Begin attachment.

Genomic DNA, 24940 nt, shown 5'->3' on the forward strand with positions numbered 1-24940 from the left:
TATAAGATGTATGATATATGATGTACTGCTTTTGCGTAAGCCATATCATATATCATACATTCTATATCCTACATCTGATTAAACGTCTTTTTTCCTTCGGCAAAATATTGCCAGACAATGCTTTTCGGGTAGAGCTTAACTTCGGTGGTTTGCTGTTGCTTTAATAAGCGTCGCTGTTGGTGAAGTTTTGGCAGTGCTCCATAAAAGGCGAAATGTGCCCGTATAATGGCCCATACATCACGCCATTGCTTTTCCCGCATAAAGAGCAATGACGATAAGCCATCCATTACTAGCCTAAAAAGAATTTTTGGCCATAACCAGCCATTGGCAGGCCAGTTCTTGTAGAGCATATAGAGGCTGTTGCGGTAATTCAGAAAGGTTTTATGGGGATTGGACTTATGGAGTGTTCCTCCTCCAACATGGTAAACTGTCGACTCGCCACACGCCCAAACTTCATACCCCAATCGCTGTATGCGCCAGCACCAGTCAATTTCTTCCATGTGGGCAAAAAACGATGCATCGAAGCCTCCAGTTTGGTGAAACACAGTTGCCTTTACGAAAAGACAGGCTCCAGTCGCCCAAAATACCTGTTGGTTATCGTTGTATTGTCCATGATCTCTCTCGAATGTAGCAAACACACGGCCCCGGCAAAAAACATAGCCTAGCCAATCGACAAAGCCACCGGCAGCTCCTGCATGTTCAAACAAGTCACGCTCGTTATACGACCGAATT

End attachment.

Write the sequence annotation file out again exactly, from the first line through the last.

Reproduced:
Genomic DNA, 24940 nt, shown 5'->3' on the forward strand with positions numbered 1-24940 from the left:
TATAAGATGTATGATATATGATGTACTGCTTTTGCGTAAGCCATATCATATATCATACATTCTATATCCTACATCTGATTAAACGTCTTTTTTCCTTCGGCAAAATATTGCCAGACAATGCTTTTCGGGTAGAGCTTAACTTCGGTGGTTTGCTGTTGCTTTAATAAGCGTCGCTGTTGGTGAAGTTTTGGCAGTGCTCCATAAAAGGCGAAATGTGCCCGTATAATGGCCCATACATCACGCCATTGCTTTTCCCGCATAAAGAGCAATGACGATAAGCCATCCATTACTAGCCTAAAAAGAATTTTTGGCCATAACCAGCCATTGGCAGGCCAGTTCTTGTAGAGCATATAGAGGCTGTTGCGGTAATTCAGAAAGGTTTTATGGGGATTGGACTTATGGAGTGTTCCTCCTCCAACATGGTAAACTGTCGACTCGCCACACGCCCAAACTTCATACCCCAATCGCTGTATGCGCCAGCACCAGTCAATTTCTTCCATGTGGGCAAAAAACGATGCATCGAAGCCTCCAGTTTGGTGAAACACAGTTGCCTTTACGAAAAGACAGGCTCCAGTCGCCCAAAATACCTGTTGGTTATCGTTGTATTGTCCATGATCTCTCTCGAATGTAGCAAACACACGGCCCCGGCAAAAAACATAGCCTAGCCAATCGACAAAGCCACCGGCAGCTCCTGCATGTTCAAACAAGTCACGCTCGTTATACGACCGAATT